One of the main talking points after the hectic Malaysian Grand Prix (aside from the Alonso & Hamilton penalties) was the continuing troubles of Red Bull and their KERS.
On lap 29 we heard Vettel’s engineer Rocky tell him not to use the system any more. This was after not being able to use the system at all in Australia. Yet Vettel was still able to win the race at a canter, so how did it affect his lap times?
For comparison, I have compared Vettel’s lap times to those of Button, who finished in second. This is because Vettel and Button were racing each other directly and also Webber may have also had KERS problems in the race, leaving some uncertainty over his true pace:
As we can see, for the most part, Vettel and Button match each other rather well for the first two stints. It is the third where things get interesting. I have marked on the graph the point where Vettel is told to turn off his KERS – presumably because of cooling issues. But the strange thing is that he suddenly gets a lot quicker – in fact, his pace improves relative to Button on that third stint, and in the fourth, when both were probably cruising – Button for his tyres and Vettel because he had a decent lead.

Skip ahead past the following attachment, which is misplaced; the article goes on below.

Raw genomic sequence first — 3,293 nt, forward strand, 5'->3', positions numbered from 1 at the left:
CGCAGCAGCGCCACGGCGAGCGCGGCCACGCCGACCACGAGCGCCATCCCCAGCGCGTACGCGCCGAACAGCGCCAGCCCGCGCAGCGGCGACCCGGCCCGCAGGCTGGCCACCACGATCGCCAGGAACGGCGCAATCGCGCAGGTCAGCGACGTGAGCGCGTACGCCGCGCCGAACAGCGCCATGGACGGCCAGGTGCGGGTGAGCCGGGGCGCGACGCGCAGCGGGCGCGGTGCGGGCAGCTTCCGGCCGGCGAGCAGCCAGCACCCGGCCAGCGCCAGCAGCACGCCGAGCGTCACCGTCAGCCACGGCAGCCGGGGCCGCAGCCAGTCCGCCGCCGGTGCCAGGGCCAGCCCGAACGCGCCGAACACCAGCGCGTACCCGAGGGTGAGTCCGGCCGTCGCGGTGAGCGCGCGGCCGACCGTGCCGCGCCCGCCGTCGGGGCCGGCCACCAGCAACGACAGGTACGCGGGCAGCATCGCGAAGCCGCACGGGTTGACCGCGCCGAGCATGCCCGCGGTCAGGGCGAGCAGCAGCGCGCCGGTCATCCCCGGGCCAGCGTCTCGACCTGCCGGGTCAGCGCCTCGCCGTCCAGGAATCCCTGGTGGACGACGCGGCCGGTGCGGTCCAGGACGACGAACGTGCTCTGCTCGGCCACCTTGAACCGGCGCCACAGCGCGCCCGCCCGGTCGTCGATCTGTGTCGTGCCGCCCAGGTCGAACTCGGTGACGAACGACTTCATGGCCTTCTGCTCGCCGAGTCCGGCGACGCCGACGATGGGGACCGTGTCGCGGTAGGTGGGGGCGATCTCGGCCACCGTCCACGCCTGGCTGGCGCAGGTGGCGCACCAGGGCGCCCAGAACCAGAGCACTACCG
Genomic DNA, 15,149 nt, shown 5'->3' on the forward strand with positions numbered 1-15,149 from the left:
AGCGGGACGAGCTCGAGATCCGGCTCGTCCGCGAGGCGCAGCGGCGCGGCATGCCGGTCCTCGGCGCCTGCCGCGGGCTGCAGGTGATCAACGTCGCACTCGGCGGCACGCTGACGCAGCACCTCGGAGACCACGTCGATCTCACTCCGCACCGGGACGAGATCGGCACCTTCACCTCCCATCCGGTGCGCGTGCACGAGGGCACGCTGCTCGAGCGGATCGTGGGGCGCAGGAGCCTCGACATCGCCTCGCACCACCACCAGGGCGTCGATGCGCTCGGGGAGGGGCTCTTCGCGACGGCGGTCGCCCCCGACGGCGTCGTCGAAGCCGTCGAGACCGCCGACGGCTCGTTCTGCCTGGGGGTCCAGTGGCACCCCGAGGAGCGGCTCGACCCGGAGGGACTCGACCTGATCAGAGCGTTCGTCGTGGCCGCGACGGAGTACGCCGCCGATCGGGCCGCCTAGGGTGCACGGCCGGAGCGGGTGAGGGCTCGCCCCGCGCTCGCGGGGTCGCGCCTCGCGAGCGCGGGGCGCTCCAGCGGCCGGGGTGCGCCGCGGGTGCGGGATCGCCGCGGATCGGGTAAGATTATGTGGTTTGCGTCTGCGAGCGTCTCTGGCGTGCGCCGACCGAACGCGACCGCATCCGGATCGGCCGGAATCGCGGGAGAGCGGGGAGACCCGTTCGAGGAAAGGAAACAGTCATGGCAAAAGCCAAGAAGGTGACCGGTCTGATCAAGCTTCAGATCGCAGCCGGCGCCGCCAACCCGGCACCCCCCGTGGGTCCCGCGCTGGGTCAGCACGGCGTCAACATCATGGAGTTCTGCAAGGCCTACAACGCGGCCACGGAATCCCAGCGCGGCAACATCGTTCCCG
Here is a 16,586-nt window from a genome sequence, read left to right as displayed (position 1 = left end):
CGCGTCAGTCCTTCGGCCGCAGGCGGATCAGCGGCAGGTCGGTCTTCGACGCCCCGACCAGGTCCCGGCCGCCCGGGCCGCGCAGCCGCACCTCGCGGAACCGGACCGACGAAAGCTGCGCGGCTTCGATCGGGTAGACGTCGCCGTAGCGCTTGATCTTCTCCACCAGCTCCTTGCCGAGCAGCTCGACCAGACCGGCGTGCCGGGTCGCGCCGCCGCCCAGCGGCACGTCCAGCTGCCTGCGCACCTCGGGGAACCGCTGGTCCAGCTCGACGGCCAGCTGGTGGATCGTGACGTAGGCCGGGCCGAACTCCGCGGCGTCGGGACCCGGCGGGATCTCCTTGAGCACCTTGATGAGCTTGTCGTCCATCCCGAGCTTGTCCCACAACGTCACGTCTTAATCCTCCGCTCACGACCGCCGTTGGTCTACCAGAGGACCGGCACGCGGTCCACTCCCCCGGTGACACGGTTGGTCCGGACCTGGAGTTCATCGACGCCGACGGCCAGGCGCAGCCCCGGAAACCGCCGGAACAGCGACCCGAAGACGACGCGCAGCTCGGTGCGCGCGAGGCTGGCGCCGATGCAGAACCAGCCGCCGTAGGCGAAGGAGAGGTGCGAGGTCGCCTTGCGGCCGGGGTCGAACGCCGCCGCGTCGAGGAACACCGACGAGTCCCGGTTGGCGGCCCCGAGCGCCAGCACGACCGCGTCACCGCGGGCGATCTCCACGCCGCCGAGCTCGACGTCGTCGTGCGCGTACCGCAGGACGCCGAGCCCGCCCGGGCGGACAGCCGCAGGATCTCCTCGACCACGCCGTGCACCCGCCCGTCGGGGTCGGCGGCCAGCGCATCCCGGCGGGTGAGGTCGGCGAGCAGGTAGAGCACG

So although Vettel’s Red Bull has a supposed weak point in it’s KERS, the team still seems to have a heck of a performance advantage compared to the others. It could well be that Red Bull resort to using KERS on the start only, because as things stand, they can afford the luxury of turning the system off.
It’s going to be a long hard season for McLaren and Ferrari to catch up, I think…